Sonko promises to appoint deputy on fear he may be charged with graft
By Eric Wainaina and Lewis Njoka
Fears that Nairobi Governor Mike Sonko could be arrested over graft claims related to multi-million-shilling garbage tenders at City Hall have reportedly pushed him to consider picking a deputy, who will take charge should he be arraigned.
Sonko was this week grilled by Ethics and Anti-Corruption Commission (EACC) and Kenya Revenue Authority (KRA) over corruption claims and failure to remit Sh4.5 billion in taxes.
Addressing the press on Thursday after the questioning on failure to remit taxes, which took place at Ushuru Pension Towers in Upper Hill, Nairobi, Sonko said he would announce a deputy governor nominee Friday.
“We have been in a constitutional crisis. I will pick someone,” Sonko told reporters even as he promised to take responsibility if evidence links him to graft claims.
He promised to step down if found culpable of corruption, saying leaders cannot purport to fight corruption while holding on to office when facing corruption allegations. He promised to bear personal responsibility if found culpable.
“If found culpable, I will carry my own cross, I will carry the responsibility personally as the Governor of Nairobi. We have to fight corruption, we can’t say we are fighting corruption if when we are accused of the vice we still remain in office,” he said.
On Wednesday, Sonko spent 10 hours at Integrity Centre, the operations nerve centre of EACC, where he was put to task to explain the executive’s alleged role in the awarding and consequent payment of controversial garbage collection tenders amounting to over Sh600 million.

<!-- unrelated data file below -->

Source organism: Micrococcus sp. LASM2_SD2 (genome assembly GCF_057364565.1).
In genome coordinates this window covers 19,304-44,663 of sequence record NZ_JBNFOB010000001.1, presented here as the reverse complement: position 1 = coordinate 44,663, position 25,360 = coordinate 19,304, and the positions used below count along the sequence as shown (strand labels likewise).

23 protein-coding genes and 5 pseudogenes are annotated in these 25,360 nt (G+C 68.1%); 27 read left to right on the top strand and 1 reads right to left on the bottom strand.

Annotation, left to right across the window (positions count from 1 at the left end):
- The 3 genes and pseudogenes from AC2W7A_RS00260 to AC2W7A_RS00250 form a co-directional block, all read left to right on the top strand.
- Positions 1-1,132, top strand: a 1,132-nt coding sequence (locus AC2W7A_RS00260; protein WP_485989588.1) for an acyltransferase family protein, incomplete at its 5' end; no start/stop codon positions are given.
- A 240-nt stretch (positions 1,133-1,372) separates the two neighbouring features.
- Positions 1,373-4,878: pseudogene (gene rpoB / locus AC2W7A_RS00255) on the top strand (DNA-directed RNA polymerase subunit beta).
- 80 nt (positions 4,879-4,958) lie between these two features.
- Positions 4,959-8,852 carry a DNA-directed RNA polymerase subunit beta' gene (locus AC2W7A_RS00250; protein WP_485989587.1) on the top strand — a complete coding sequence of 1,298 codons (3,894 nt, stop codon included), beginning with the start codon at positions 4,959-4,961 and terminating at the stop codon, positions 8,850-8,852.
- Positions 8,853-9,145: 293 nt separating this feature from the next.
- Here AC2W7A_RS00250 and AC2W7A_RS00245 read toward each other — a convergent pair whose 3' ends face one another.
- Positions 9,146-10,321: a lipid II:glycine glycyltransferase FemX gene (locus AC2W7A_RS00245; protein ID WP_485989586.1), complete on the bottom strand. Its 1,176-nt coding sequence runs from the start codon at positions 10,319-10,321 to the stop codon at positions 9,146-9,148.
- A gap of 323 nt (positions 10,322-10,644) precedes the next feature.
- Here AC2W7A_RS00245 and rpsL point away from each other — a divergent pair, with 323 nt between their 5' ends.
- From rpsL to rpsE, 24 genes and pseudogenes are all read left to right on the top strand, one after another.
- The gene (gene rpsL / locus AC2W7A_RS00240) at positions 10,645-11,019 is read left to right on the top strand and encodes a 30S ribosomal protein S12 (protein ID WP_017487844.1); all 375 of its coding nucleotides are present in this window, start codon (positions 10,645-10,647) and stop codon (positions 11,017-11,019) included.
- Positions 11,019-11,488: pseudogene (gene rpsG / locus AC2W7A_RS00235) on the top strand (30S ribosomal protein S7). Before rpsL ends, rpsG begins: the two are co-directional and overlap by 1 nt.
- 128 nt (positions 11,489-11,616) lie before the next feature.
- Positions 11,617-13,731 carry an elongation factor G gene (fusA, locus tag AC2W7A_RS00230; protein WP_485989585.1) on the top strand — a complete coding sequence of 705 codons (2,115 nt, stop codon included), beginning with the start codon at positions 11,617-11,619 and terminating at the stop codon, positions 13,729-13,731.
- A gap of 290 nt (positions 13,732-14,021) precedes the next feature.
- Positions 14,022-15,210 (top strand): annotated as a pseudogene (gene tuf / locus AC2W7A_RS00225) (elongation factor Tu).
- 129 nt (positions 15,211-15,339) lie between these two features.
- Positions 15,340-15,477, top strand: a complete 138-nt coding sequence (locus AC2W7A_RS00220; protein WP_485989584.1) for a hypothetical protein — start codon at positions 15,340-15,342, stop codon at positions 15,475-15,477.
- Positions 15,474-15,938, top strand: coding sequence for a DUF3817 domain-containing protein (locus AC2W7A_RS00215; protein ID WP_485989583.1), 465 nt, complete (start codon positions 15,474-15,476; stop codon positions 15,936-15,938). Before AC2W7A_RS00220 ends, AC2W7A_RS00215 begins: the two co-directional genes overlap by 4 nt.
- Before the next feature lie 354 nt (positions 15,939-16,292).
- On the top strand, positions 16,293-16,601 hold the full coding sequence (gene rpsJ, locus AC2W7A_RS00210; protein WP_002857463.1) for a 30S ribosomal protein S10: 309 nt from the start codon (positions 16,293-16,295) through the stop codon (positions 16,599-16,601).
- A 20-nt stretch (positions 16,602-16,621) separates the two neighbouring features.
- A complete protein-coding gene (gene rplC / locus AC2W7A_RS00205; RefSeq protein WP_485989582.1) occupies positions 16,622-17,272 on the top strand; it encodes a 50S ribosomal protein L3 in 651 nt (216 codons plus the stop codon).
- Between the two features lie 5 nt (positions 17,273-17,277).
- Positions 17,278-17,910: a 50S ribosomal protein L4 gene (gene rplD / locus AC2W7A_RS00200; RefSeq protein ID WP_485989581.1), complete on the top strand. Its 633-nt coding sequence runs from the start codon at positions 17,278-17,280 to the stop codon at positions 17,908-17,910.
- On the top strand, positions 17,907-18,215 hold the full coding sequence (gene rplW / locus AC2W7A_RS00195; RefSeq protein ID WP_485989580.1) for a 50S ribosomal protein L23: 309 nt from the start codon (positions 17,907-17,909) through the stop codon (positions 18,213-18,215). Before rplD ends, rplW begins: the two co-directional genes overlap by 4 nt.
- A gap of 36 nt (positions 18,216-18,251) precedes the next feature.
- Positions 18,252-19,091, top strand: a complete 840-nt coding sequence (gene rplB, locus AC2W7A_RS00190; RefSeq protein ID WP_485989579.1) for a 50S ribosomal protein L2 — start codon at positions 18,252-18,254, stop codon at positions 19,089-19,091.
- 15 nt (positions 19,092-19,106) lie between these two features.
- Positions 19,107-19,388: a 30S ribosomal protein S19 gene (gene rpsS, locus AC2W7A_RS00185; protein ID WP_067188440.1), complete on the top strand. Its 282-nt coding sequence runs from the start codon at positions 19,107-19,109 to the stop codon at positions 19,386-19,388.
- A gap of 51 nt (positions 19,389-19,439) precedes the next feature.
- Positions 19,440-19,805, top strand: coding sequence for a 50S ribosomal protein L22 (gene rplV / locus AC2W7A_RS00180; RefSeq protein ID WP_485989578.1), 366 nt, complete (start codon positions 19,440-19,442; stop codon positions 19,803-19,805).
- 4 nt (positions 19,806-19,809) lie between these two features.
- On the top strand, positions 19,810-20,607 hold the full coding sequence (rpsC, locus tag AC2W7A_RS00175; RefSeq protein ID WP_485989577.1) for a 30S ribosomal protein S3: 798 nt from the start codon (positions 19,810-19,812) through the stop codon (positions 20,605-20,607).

The investigators intimated that garbage collection contracts and payments were irregularly made, citing two financial years— 2017/18 and 2018/19. Sonko is also accused of allegedly receiving kickbacks from the companies, claims that he has rubbished.
According to EACC, Sh162,092,407 was paid to two firms for collecting garbage in areas they had not been pre-qualified for. This is part of the Sh202, 996,053 payments made to 11 firms flagged by the Nairobi County Assembly Public Accounts Committee as allegedly having been paid without supporting payment vouchers.
There are reports that EACC has almost finalised the probe and could pass the file to Director of Public Prosecutions Noordin Haji to approve the Governor's prosecution anytime, which his allies say may have forced him to change his thoughts on the nomination of a deputy governor.
Should the DPP give a nod on his prosecution, Sonko will be required to stay out of office until the case is heard and concluded in line with a July ruling by High Court judge Justice Mumbi Ngugi. In such scenario, without a deputy governor or a substantive Speaker of the County Assembly, the county would be plunged into a crisis.
On July 24, Justice Ngugi ordered governors charged with economic crimes to vacate office for the duration of their trial.
The ruling has seen Kiambu Governor Ferdinand Waititu, who is facing graft charges, remain out of office. His deputy James Nyoro took over operations in the county as Waititu fights to clear his name in court.
But unlike Kiambu, Nairobi has been without a deputy governor since Polycarp Igathe resigned in January, last year, citing frustration and a strained relationship with Sonko.
Early this year when he appeared before the Senate Committee on Devolution, which had summoned him over the deputy governor issue, Sonko described the matter as a non-issue, adding that he would appoint a deputy if the House approves a law guiding such a procedure.
This is despite President Uhuru Kenyatta in May signing into law a bill dubbed the Assumption of the Office of Governor Act, which is a brainchild of Kiambu Senator Kimani Wamatangi, that required the seat to be filled within two weeks after falling vacant.